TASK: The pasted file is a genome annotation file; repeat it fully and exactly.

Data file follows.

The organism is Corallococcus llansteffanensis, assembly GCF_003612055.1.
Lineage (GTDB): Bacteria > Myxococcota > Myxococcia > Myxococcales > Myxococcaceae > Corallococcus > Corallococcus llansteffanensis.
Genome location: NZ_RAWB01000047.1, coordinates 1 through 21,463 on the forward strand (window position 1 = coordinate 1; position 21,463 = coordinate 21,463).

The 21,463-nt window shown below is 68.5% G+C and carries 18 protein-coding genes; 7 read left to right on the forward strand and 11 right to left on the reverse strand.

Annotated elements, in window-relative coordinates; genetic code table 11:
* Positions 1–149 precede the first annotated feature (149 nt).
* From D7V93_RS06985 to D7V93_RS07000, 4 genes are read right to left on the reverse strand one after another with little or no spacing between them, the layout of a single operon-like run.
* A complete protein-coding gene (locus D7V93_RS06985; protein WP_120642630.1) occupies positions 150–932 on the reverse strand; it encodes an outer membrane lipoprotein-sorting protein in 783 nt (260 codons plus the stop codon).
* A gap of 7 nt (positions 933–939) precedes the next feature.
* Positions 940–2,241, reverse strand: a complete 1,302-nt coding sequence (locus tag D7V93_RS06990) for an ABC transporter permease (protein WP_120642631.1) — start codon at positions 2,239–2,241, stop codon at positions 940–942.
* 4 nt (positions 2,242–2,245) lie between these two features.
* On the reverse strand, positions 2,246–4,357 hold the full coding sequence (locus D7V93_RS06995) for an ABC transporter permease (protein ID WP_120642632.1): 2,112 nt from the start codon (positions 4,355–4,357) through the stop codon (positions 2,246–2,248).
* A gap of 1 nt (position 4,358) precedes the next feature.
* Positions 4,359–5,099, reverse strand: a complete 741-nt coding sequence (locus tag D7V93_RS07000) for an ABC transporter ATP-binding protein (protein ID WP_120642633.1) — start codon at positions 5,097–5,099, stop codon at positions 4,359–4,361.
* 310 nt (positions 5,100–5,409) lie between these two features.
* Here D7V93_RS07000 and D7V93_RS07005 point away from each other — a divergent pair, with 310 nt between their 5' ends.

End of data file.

The organism is Corallococcus llansteffanensis, assembly GCF_003612055.1.
Lineage (GTDB): Bacteria > Myxococcota > Myxococcia > Myxococcales > Myxococcaceae > Corallococcus > Corallococcus llansteffanensis.
Genome location: NZ_RAWB01000047.1, coordinates 1 through 21,463 on the forward strand (window position 1 = coordinate 1; position 21,463 = coordinate 21,463).

The 21,463-nt window shown below is 68.5% G+C and carries 18 protein-coding genes; 7 read left to right on the forward strand and 11 right to left on the reverse strand.

Annotated elements, in window-relative coordinates; genetic code table 11:
* Positions 1–149 precede the first annotated feature (149 nt).
* From D7V93_RS06985 to D7V93_RS07000, 4 genes are read right to left on the reverse strand one after another with little or no spacing between them, the layout of a single operon-like run.
* A complete protein-coding gene (locus D7V93_RS06985; protein WP_120642630.1) occupies positions 150–932 on the reverse strand; it encodes an outer membrane lipoprotein-sorting protein in 783 nt (260 codons plus the stop codon).
* A gap of 7 nt (positions 933–939) precedes the next feature.
* Positions 940–2,241, reverse strand: a complete 1,302-nt coding sequence (locus tag D7V93_RS06990) for an ABC transporter permease (protein WP_120642631.1) — start codon at positions 2,239–2,241, stop codon at positions 940–942.
* 4 nt (positions 2,242–2,245) lie between these two features.
* On the reverse strand, positions 2,246–4,357 hold the full coding sequence (locus D7V93_RS06995) for an ABC transporter permease (protein ID WP_120642632.1): 2,112 nt from the start codon (positions 4,355–4,357) through the stop codon (positions 2,246–2,248).
* A gap of 1 nt (position 4,358) precedes the next feature.
* Positions 4,359–5,099, reverse strand: a complete 741-nt coding sequence (locus tag D7V93_RS07000) for an ABC transporter ATP-binding protein (protein ID WP_120642633.1) — start codon at positions 5,097–5,099, stop codon at positions 4,359–4,361.
* 310 nt (positions 5,100–5,409) lie between these two features.
* Here D7V93_RS07000 and D7V93_RS07005 point away from each other — a divergent pair, with 310 nt between their 5' ends.